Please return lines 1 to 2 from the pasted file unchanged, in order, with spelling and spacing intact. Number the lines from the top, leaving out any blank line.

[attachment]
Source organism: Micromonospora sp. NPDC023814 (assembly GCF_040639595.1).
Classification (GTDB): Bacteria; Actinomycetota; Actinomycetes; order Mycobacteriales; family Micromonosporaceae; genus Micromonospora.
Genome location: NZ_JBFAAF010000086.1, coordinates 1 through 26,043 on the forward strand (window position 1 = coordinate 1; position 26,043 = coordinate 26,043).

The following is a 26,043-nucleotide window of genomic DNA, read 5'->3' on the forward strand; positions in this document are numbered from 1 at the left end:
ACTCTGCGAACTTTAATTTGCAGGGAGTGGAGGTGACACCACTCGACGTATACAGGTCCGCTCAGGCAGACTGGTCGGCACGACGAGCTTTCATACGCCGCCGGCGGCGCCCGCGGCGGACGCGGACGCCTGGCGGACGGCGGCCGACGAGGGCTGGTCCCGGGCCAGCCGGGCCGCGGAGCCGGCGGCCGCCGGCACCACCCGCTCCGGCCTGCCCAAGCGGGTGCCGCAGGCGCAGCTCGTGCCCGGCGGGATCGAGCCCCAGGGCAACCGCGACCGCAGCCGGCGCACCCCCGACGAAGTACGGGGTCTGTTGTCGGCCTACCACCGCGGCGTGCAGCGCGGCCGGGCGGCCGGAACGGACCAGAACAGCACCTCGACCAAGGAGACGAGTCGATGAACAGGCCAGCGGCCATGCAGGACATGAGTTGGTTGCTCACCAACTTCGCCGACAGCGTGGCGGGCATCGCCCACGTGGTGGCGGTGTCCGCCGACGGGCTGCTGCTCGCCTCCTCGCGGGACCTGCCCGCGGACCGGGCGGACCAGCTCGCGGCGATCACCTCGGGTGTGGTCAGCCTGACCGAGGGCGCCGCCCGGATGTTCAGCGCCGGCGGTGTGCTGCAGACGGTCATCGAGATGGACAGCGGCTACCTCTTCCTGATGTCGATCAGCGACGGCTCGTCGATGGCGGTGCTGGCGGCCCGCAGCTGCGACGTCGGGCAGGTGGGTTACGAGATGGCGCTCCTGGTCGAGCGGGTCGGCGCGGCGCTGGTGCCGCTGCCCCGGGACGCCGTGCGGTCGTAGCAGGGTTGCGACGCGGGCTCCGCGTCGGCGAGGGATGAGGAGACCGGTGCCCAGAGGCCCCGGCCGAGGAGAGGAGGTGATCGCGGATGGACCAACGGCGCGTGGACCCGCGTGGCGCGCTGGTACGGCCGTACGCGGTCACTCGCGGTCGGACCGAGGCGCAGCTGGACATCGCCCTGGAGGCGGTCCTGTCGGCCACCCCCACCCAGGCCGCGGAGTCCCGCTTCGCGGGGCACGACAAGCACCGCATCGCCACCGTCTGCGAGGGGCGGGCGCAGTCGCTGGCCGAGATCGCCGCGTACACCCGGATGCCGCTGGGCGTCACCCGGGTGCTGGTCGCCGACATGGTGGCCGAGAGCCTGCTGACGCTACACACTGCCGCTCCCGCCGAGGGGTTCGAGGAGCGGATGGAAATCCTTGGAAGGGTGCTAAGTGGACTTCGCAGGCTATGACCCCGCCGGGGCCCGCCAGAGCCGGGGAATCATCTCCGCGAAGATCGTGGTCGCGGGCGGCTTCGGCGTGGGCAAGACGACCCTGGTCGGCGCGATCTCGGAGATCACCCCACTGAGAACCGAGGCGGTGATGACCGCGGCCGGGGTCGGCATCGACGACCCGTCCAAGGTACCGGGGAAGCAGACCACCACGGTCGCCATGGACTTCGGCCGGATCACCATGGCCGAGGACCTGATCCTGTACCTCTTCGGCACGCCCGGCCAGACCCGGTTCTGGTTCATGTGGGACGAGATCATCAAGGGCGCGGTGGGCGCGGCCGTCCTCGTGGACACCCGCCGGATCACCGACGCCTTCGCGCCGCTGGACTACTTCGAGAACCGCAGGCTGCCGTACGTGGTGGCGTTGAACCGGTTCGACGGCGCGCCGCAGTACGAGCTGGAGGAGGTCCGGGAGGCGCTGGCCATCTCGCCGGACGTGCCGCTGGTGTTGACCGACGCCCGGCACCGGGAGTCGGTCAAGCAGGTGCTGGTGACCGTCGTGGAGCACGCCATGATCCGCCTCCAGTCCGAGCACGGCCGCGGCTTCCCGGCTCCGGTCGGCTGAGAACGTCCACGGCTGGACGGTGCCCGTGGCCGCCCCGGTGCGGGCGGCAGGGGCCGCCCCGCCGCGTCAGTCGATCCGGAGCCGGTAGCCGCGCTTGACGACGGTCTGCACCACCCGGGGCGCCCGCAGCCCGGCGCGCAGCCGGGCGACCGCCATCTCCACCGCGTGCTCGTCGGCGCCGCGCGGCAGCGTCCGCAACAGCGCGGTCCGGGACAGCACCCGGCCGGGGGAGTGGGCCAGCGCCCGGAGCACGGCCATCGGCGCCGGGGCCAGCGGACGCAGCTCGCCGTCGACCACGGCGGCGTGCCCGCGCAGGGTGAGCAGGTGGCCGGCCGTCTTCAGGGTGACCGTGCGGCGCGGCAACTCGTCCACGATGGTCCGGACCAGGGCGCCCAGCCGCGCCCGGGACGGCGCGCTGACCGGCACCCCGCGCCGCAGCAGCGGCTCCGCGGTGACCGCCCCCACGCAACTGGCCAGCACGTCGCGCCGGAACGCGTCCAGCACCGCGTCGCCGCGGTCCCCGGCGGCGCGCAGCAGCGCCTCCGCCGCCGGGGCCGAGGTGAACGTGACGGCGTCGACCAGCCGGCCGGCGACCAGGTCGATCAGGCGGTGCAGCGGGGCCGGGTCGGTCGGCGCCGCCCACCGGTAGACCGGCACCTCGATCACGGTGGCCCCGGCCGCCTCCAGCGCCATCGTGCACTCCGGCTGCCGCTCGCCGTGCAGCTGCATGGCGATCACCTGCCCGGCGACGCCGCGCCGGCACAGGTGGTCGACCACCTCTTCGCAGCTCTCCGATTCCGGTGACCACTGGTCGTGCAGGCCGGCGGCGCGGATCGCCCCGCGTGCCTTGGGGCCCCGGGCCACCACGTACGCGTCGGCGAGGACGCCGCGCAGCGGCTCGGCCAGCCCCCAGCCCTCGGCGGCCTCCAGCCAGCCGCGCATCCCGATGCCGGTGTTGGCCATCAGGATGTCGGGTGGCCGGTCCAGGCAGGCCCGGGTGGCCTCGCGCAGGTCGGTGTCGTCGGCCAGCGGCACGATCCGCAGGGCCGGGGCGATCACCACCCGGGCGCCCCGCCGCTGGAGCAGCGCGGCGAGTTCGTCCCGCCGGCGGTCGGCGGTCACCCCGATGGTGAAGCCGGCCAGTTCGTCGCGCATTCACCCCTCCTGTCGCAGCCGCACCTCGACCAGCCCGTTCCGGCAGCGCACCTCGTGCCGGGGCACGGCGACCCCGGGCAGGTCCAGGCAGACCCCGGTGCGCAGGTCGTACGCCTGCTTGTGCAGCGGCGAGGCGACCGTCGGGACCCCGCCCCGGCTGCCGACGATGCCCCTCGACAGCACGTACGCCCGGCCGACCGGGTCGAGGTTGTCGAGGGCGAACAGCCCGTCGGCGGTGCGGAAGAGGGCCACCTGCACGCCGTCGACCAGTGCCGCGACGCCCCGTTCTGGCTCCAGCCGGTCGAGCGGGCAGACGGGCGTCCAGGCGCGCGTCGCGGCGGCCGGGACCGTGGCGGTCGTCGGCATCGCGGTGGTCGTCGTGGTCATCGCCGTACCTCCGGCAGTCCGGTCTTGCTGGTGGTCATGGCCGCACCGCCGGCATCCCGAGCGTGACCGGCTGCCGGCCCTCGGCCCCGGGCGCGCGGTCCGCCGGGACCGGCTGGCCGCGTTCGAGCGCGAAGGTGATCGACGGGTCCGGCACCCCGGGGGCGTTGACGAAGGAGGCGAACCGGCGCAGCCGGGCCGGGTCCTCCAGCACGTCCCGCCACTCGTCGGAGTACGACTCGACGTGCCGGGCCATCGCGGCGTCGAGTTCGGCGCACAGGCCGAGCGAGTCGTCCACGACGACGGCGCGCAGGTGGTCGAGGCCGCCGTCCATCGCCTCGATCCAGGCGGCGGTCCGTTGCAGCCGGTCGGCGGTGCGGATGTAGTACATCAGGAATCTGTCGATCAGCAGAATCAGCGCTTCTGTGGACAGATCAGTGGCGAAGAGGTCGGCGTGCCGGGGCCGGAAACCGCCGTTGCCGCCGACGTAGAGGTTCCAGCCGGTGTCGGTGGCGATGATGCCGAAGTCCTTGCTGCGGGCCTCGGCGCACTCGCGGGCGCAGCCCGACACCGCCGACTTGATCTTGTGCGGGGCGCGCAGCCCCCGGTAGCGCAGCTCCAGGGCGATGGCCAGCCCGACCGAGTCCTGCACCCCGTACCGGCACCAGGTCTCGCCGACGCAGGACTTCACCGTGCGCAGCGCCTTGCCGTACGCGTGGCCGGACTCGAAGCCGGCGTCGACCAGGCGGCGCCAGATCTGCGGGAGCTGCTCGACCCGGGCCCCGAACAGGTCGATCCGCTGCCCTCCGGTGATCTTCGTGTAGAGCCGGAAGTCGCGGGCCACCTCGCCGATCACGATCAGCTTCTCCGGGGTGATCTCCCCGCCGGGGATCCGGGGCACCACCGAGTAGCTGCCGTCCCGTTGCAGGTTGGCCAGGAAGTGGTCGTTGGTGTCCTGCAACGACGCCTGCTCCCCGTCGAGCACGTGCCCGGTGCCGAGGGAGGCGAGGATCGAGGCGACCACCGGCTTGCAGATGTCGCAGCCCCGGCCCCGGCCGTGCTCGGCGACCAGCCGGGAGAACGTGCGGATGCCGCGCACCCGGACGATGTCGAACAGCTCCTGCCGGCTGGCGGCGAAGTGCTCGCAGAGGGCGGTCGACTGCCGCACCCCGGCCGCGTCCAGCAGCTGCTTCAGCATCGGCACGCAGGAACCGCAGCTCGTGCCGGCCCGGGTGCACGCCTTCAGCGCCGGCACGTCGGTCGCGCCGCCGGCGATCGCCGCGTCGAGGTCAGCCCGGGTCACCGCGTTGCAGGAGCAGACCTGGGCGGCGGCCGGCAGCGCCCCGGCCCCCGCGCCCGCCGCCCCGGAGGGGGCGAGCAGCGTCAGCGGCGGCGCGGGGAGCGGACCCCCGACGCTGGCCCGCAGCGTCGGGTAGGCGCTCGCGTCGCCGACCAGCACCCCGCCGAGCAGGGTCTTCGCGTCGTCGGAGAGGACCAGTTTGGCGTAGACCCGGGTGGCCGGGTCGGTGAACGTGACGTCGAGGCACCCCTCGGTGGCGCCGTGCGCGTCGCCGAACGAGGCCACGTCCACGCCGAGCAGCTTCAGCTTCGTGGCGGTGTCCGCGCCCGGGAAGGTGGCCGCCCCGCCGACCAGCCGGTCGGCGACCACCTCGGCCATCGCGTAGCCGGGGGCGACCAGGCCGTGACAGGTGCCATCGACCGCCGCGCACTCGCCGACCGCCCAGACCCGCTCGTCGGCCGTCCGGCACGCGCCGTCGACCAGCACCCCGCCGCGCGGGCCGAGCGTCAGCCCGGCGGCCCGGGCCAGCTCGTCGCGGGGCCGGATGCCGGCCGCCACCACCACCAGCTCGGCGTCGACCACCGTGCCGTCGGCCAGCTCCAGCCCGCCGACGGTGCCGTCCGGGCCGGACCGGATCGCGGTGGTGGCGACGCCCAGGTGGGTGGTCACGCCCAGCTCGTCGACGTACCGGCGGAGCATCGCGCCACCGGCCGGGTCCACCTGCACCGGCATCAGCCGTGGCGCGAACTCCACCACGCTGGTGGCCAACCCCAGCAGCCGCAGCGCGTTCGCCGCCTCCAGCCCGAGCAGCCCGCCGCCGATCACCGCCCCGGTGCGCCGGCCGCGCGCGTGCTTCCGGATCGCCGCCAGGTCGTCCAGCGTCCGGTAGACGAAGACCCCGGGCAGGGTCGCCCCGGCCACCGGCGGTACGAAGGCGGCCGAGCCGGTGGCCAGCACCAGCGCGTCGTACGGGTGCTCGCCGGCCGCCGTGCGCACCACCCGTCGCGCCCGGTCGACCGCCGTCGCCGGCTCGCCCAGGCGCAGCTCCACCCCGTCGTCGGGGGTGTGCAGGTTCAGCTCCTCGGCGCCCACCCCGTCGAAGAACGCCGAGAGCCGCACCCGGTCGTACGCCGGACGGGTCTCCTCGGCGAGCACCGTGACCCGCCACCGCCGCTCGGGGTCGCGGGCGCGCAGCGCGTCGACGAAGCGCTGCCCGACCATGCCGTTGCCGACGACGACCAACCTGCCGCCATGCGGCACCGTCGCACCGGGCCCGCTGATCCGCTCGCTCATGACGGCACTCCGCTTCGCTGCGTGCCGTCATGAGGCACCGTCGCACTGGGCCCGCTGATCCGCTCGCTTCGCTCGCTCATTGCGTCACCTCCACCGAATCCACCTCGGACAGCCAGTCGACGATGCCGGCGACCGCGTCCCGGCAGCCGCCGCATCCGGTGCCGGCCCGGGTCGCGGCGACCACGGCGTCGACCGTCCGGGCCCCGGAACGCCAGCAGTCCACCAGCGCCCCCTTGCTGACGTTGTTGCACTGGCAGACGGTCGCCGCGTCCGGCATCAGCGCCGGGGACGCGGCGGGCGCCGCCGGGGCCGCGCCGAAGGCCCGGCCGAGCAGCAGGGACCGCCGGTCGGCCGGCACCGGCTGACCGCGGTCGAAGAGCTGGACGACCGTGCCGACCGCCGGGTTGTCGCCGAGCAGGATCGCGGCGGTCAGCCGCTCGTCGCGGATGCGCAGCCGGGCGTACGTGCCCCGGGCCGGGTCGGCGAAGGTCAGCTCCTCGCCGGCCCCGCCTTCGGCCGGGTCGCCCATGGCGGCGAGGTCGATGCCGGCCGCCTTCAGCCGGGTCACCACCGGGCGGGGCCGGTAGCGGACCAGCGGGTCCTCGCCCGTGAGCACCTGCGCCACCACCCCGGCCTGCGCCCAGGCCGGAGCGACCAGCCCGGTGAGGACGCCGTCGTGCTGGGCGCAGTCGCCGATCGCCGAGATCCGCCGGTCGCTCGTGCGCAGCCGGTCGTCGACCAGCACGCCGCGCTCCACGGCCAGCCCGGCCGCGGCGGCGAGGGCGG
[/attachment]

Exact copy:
Source organism: Micromonospora sp. NPDC023814 (assembly GCF_040639595.1).
Classification (GTDB): Bacteria; Actinomycetota; Actinomycetes; order Mycobacteriales; family Micromonosporaceae; genus Micromonospora.